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Webster 1913 Edition


Startle

Star′tle

(stär′t’l)
,
Verb.
I.
[
imp. & p. p.
Startled
(stär′t’ld)
;
p. pr. & vb. n.
Startling
(stär′tlĭng)
.]
[Freq. of
start
.]
To move suddenly, or be excited, on feeling alarm; to start.
Why shrinks the soul
Back on herself, and
startles
at destruction?
Addison.

Star′tle

(stär′t’l)
,
Verb.
T.
1.
To excite by sudden alarm, surprise, or apprehension; to frighten suddenly and not seriously; to alarm; to surprise.
The supposition, at least, that angels do sometimes assume bodies need not
startle
us.
Locke.
2.
To deter; to cause to deviate.
[R.]
Clarendon.
Syn. – To start; shock; fright; frighten; alarm.

Star′tle

,
Noun.
A sudden motion or shock caused by an unexpected alarm, surprise, or apprehension of danger.
After having recovered from my first
startle
, I was very well pleased with the accident.
Spectator.

Webster 1828 Edition


Startle

STARTLE

,
Verb.
I.
[dim. of start.] To shrink; to move suddenly or be excited on feeling a sudden alarm.
Why shrinks the soul back on herself, and startles at destruction?

STARTLE

,
Verb.
T.
1.
To impress with fear; to excite by sudden alarm, surprise or apprehension; to shock; to alarm; to fright. We were startled at the cry of distress. Any great and unexpected event is apt to startle us.
The supposition that angles assume bodies, need not startle us.
2.
To deter; to cause to deviate. [Little used.]

STARTLE

,
Noun.
A sudden motion or shock occasioned by an unexpected alarm, surprise or apprehension of danger; sudden impression of terror.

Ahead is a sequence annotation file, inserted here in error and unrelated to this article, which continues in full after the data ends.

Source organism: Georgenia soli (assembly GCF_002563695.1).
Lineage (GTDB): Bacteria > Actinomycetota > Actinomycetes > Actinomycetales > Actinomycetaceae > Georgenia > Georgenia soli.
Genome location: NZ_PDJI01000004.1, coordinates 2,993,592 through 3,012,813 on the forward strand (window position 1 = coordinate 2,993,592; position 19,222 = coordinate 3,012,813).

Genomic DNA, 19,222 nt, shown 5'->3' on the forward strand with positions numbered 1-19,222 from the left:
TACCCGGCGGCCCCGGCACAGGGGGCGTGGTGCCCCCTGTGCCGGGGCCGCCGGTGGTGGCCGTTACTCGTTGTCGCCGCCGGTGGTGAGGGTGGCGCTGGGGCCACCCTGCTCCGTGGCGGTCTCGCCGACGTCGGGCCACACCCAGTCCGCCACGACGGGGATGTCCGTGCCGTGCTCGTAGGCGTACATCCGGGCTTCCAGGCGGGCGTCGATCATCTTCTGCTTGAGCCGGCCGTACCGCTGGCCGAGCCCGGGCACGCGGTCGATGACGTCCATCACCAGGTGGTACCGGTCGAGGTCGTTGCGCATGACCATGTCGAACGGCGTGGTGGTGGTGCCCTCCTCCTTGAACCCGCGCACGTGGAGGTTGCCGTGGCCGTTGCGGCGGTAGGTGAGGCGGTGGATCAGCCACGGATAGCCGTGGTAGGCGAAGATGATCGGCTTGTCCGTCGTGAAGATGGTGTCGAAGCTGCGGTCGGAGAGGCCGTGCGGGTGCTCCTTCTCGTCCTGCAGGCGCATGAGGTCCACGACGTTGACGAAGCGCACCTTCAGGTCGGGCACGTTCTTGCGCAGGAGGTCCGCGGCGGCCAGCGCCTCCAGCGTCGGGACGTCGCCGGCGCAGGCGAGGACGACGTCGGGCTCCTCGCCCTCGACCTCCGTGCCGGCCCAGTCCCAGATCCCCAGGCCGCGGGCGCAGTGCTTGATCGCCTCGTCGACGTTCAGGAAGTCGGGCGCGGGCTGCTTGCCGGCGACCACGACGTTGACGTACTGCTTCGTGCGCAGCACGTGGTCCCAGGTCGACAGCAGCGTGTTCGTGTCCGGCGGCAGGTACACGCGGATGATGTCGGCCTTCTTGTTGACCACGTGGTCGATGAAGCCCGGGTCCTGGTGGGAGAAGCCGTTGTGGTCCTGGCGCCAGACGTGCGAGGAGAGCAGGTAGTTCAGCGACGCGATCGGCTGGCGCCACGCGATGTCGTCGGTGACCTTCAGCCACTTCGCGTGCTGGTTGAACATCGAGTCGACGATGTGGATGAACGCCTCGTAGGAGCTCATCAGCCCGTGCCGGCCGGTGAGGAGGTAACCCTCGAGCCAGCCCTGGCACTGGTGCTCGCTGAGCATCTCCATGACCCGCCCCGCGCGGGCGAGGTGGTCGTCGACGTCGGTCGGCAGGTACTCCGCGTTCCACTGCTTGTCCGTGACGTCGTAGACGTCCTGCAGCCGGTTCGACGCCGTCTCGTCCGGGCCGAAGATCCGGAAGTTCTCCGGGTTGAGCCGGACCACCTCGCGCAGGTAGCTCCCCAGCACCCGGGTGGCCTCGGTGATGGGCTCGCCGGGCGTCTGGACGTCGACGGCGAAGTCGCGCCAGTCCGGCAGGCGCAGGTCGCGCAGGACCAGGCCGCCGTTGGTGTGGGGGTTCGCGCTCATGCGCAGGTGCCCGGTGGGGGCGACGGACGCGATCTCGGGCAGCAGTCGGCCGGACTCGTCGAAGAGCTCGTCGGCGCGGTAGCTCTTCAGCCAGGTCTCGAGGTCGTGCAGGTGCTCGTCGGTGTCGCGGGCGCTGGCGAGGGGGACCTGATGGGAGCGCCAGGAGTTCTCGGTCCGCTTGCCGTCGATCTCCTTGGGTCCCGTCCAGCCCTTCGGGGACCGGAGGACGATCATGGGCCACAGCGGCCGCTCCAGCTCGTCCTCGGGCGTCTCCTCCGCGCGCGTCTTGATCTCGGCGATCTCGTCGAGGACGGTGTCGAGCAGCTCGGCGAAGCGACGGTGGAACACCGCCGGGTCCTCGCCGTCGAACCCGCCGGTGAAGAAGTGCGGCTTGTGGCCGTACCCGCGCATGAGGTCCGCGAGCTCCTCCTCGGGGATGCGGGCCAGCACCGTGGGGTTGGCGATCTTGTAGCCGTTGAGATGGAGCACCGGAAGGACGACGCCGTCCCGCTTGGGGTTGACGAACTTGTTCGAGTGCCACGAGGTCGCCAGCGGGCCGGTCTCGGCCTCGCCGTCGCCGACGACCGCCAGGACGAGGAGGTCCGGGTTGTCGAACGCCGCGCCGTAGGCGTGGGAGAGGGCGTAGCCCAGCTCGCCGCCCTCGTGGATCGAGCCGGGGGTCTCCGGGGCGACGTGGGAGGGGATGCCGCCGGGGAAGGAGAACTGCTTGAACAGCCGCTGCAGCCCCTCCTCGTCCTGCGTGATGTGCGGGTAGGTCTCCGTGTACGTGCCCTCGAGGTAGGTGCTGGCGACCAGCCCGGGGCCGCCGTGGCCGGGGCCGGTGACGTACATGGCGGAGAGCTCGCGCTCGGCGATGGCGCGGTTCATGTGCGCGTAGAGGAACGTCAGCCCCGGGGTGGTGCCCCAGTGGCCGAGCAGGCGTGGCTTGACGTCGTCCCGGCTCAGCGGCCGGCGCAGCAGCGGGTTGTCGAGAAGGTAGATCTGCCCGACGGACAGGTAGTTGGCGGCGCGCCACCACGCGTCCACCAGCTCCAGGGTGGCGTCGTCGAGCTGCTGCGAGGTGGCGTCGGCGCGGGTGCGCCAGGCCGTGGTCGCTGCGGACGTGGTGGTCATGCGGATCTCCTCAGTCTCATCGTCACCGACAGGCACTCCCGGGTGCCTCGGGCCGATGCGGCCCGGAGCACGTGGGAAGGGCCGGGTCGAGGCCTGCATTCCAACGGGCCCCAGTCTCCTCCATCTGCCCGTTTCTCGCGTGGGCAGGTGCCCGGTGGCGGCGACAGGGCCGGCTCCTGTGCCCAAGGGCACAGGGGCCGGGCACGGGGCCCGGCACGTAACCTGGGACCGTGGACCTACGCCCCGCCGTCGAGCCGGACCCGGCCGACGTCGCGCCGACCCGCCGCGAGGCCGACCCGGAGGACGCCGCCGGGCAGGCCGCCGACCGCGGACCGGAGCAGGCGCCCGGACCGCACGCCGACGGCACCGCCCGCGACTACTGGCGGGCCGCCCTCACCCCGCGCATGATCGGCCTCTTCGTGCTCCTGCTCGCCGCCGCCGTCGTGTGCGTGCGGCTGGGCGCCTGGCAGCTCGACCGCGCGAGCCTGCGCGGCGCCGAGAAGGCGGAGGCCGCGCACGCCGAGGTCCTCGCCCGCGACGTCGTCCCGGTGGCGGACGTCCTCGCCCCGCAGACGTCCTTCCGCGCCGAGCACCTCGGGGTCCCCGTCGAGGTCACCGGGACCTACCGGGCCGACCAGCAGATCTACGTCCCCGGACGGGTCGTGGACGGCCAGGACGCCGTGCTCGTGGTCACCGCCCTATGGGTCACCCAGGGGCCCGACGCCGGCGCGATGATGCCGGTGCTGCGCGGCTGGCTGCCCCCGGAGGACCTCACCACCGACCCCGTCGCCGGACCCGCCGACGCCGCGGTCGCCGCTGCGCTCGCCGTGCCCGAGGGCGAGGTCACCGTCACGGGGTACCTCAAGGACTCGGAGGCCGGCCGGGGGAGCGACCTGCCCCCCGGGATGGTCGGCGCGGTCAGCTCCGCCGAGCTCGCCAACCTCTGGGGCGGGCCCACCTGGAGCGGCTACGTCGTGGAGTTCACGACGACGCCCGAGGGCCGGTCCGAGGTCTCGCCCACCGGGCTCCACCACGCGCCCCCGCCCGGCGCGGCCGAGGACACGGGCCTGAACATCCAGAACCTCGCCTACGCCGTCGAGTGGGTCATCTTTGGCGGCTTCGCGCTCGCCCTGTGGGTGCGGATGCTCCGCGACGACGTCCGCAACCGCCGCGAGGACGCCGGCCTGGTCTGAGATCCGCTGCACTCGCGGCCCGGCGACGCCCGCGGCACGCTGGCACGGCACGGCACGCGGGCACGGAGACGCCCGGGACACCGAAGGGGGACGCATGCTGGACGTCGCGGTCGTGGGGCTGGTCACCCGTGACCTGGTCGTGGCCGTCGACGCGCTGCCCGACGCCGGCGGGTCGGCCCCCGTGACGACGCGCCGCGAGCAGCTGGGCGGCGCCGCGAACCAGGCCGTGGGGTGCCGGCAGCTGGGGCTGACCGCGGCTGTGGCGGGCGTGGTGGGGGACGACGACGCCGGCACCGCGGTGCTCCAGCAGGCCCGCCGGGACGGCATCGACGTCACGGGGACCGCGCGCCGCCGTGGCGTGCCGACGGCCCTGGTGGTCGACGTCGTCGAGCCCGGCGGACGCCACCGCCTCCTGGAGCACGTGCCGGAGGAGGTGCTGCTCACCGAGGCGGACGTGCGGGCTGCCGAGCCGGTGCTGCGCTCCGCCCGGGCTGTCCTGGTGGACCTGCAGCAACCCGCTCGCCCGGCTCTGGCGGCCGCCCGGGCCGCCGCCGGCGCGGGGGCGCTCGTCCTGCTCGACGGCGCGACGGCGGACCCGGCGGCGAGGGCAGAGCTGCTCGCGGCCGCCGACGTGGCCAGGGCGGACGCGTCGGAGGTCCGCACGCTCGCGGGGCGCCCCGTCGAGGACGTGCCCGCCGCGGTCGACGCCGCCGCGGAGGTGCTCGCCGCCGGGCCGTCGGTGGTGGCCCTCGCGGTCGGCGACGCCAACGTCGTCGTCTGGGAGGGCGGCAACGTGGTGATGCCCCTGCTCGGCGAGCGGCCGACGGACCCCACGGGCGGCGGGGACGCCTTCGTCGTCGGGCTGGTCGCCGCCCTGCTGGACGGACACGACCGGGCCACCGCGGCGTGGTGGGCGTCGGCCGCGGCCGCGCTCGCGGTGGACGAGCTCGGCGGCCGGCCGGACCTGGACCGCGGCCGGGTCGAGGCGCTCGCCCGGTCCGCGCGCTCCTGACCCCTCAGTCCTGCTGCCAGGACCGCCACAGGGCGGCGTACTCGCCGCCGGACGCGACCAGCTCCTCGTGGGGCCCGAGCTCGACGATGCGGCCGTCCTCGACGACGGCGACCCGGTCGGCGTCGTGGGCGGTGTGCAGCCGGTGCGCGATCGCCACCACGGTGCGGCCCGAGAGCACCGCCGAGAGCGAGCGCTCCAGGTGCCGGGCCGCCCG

After having recovered from my first startle, I was well pleased with the accident.

Definition 2022


startle

startle

English

Verb

startle (third-person singular simple present startles, present participle startling, simple past and past participle startled)

  1. (intransitive) To move suddenly, or be excited, on feeling alarm; to start.
    a horse that startles easily
    • Joseph Addison (1672-1719)
      Why shrinks the soul / Back on herself, and startles at destruction?
  2. (transitive) To excite by sudden alarm, surprise, or apprehension; to frighten suddenly and not seriously; to alarm; to surprise.
    • John Locke (1632-1705)
      The supposition, at least, that angels do sometimes assume bodies need not startle us.
    • 1896, Joseph Conrad, "An Outcast of the Islands"
      Nothing could startle her, make her scold or make her cry. She did not complain, she did not rebel.
    • 1997, R. L. Stine, Say Cheese and Die, Again!:
      The high voice in the night air startled me. Without thinking, I started to run. Then stopped. I spun around, my heart heaving against my chest. And saw a boy. About my age.
  3. (transitive, obsolete) To deter; to cause to deviate.
    (Can we find and add a quotation of Clarendon to this entry?)

Synonyms

Derived terms

Translations

Noun

startle (plural startles)

  1. A sudden motion or shock caused by an unexpected alarm, surprise, or apprehension of danger.
    • 1845, George Hooker Colton, James Davenport Whelpley, chapter 1, in The American review:
      The figure of a man heaving in sight amidst these wide solitudes, always causes a startle and thrill of expectation and doubt, similar to the feeling produced by the announcement of " a strange sail ahead" on shipboard, during a long voyage.

Derived terms

Translations

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